Professor Mohan

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New frameworks to analyze digital ecosystems and adapt your business models to compete in digital ecosystems rather than industries.
Mohan Subramaniam
PROFESSOR Mohan Subramaniam


Available From MIT Press or Amazon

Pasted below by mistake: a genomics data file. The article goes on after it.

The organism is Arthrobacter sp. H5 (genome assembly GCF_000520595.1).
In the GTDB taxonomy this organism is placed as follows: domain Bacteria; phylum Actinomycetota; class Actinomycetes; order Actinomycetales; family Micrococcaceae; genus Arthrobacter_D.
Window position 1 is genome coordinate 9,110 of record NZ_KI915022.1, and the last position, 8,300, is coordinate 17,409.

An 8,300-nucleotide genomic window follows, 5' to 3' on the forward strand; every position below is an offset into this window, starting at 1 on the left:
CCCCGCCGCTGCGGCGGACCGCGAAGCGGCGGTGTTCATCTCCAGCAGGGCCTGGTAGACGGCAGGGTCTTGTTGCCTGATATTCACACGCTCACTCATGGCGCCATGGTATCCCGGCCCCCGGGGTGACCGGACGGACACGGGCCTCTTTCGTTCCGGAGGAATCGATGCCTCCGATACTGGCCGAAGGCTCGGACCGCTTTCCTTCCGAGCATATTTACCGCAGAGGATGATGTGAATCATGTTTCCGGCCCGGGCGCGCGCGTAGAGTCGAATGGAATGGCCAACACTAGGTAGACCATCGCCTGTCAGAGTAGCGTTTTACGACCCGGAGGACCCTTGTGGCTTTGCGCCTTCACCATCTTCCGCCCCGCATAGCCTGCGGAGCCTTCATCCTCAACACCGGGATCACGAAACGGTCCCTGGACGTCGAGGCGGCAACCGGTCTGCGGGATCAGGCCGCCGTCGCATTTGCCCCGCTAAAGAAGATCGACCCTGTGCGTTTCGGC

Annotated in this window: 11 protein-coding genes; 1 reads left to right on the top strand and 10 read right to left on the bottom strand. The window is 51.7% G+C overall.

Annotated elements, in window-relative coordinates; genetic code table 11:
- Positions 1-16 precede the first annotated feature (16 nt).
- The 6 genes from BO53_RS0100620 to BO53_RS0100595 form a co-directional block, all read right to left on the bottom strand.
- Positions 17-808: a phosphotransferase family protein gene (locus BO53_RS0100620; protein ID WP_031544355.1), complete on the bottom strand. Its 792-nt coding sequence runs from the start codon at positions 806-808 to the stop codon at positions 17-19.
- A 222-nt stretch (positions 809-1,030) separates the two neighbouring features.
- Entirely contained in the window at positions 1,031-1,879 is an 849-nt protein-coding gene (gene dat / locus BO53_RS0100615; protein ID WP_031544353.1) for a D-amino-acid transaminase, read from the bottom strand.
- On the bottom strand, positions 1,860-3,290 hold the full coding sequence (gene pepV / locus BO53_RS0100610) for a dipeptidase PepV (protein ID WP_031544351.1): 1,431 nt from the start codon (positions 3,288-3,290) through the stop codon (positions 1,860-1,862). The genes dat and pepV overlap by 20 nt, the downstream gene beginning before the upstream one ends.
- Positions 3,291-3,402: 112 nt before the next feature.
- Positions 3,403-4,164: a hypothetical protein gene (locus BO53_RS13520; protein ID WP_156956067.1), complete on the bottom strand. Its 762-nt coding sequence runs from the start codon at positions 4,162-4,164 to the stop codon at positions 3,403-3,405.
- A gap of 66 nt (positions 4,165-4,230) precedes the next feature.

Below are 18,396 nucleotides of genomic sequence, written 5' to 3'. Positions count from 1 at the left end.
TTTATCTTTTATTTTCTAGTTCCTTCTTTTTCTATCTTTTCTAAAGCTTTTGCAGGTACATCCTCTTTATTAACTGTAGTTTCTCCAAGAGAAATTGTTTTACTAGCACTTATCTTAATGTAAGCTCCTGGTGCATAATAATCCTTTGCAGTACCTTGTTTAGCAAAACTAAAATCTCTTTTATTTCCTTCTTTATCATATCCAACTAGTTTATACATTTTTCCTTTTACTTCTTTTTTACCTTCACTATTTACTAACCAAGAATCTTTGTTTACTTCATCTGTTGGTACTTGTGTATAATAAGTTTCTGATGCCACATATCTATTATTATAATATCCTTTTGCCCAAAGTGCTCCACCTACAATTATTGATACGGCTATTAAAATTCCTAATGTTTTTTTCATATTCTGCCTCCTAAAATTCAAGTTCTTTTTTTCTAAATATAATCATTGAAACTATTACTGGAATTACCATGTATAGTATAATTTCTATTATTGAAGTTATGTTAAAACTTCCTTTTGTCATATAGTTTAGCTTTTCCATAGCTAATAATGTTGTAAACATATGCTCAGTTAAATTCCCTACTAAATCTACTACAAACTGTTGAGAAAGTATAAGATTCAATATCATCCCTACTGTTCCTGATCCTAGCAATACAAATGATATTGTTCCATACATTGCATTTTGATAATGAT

My book is about a new paradigm for competitive strategy, essential for industrial era legacy firms to remain relevant in the new digital  era. For decades, legacy firms have anchored their competitive strategy on products and industry characteristics. These approaches are getting outdated. This book offers a modern perspective of competitive strategy that is anchored on data and digital ecosystems.  Its contents include the showcasing of data’s enlarged role in modern business, a fresh conceptualization of digital ecosystems tailored to  the needs of legacy firms, along with new frameworks that show how digital ecosystems can amplify the power of data for competitive advantage. I highlight the significance of interactive data, and why it is more powerful than episodic data that most legacy firms currently  use. I present digital ecosystems as a combination of production and consumption ecosystems. Production and consumption ecosystems  can help a legacy firm unlock the value of data at various levels – from a primary level of improving operational efficiencies, to more advanced levels of driving new data-driven services and transforming products into digital platforms. To harness the power of these digital  ecosystems, legacy firms must migrate their regular customers into digital customers – or customers who offer new kinds of interactive  data (possible because of sensors and IoT); they must confront new digital competitors – or competitors who compete with similar data,  not just with similar products; and they need new digital capabilities that can jettison them into new digital frontiers.  A unique feature of this book is that its new paradigm for competitive strategy harnesses the foundations of a legacy firm’s traditional  strengths. It shows how legacy firms can use its prevailing infrastructure to leverage data’s more expansive role, by thoughtfully applying  and emulating best practices of the digital titans such as Amazon and Google. It offers insights on how the new and explosive power of  data can also stem from a legacy firm’s prevailing assets and infrastructure including its products. The book also offers frameworks to establish how firms can build new digital ecosystems from its old industry networks. In other words, this book shows how legacy firms can  construct its new competitive strategy from the scaffoldings of its old strategic strengths. Although its new digital strategy may entail major transformations in its prevailing business models, the firm need not forgo its old sources of competitive advantage.  I believe in the coming years more and more legacy firms will want to learn about new ways of using data. They would want to understand how modern concepts of competing in digital ecosystems applies to their prevailing business models. The need is global. Every industrial firm irrespective of their geography will want to adapt their business models in ways that leverage the modern power of data and  digital ecosystems. This book offers systematic frameworks, approaches and insights to do so.  It presents the future of competitive strategy